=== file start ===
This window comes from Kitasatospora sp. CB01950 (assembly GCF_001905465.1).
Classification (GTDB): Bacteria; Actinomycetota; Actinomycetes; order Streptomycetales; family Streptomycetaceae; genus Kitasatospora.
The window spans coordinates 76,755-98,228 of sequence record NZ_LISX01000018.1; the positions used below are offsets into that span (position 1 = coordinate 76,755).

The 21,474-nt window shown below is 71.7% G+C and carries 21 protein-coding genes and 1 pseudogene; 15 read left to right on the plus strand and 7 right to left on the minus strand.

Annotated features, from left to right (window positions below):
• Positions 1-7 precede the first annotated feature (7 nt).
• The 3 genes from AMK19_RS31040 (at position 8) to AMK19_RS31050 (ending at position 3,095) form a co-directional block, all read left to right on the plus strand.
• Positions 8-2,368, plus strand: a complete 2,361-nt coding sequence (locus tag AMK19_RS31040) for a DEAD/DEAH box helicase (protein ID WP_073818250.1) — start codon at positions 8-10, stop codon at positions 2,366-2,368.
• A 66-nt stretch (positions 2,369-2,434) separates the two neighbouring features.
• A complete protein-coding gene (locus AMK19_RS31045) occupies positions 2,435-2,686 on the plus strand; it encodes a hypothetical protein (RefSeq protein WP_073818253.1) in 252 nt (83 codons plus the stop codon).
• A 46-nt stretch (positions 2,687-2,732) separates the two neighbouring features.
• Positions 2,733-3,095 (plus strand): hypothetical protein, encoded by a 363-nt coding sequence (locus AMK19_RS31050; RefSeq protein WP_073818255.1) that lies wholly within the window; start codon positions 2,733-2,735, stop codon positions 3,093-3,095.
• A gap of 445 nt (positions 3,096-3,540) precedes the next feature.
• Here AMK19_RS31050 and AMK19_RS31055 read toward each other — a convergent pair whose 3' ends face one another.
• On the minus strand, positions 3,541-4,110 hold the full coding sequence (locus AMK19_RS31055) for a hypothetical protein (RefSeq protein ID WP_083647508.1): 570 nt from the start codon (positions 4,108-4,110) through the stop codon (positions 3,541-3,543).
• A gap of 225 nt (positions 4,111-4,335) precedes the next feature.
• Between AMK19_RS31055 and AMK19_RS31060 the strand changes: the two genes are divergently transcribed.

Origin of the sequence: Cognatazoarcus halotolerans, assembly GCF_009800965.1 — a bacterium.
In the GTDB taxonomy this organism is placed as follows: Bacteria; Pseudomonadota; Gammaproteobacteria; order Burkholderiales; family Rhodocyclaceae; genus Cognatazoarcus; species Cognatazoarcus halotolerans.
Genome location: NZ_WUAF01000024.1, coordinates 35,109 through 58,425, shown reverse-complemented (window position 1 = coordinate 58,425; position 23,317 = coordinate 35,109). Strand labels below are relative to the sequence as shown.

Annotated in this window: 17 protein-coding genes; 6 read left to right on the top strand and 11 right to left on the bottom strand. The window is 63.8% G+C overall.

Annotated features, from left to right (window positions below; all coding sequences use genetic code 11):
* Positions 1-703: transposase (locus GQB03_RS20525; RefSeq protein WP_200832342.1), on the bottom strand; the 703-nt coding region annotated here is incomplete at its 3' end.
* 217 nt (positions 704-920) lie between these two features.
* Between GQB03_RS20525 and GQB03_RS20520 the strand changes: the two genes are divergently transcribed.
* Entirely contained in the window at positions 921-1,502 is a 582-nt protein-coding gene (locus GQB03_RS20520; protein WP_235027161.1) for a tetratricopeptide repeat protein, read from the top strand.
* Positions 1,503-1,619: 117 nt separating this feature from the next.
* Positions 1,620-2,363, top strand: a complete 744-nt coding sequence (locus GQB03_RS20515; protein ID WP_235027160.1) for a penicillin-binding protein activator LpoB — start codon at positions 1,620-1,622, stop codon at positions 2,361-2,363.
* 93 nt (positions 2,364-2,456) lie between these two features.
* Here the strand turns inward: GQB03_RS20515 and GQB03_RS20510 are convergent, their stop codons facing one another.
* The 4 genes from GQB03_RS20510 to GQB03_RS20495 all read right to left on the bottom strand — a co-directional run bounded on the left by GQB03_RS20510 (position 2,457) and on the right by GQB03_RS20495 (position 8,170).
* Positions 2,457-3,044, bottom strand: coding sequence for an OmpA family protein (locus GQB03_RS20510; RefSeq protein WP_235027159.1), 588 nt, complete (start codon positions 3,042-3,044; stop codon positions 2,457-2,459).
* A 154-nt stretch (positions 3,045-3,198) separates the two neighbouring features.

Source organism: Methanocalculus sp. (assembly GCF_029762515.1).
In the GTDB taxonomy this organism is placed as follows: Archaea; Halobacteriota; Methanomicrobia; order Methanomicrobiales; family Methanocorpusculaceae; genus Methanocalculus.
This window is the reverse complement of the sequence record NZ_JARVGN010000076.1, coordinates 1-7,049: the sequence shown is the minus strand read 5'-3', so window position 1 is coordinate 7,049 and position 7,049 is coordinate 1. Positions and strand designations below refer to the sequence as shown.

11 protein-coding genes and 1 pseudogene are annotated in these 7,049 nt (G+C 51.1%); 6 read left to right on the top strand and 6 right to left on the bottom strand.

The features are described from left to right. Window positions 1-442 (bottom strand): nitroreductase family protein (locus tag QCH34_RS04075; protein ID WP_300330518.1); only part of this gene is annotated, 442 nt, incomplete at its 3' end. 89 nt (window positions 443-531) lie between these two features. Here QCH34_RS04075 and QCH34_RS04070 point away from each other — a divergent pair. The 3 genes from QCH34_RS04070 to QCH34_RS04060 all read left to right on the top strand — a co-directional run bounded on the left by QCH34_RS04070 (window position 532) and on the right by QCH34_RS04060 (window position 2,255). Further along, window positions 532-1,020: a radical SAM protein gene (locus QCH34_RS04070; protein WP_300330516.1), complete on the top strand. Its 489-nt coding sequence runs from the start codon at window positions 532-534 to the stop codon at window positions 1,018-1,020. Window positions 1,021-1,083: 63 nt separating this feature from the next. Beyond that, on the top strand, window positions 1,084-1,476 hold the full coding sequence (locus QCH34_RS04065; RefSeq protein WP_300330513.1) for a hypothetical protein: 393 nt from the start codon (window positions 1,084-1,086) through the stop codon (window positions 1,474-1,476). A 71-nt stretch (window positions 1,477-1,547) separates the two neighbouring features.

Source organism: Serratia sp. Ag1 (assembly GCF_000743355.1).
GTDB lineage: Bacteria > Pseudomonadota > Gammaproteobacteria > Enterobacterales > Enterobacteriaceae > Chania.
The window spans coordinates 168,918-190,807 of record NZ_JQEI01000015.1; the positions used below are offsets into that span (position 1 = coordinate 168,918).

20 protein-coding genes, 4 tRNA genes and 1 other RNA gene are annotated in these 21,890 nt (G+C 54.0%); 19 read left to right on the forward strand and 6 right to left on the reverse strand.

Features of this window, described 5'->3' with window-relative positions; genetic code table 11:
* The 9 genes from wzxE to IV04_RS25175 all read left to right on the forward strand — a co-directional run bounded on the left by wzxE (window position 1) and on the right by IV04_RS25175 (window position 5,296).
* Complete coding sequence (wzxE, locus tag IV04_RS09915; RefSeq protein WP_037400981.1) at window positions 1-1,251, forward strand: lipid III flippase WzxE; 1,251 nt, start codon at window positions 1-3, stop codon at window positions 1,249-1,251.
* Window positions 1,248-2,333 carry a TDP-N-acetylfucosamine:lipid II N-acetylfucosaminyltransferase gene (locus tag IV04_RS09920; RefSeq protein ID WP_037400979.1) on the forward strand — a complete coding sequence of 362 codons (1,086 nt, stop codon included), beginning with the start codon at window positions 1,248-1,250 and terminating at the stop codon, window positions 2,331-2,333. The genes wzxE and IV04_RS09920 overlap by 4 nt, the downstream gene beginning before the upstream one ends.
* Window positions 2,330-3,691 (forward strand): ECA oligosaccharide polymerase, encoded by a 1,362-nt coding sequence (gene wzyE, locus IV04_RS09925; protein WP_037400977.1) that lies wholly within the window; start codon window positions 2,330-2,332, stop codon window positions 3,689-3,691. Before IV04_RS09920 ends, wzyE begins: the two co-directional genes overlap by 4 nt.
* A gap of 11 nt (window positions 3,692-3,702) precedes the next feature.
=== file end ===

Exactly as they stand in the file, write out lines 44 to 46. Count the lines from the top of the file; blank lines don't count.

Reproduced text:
* The 9 genes from wzxE to IV04_RS25175 all read left to right on the forward strand — a co-directional run bounded on the left by wzxE (window position 1) and on the right by IV04_RS25175 (window position 5,296).
* Complete coding sequence (wzxE, locus tag IV04_RS09915; RefSeq protein WP_037400981.1) at window positions 1-1,251, forward strand: lipid III flippase WzxE; 1,251 nt, start codon at window positions 1-3, stop codon at window positions 1,249-1,251.
* Window positions 1,248-2,333 carry a TDP-N-acetylfucosamine:lipid II N-acetylfucosaminyltransferase gene (locus tag IV04_RS09920; RefSeq protein ID WP_037400979.1) on the forward strand — a complete coding sequence of 362 codons (1,086 nt, stop codon included), beginning with the start codon at window positions 1,248-1,250 and terminating at the stop codon, window positions 2,331-2,333. The genes wzxE and IV04_RS09920 overlap by 4 nt, the downstream gene beginning before the upstream one ends.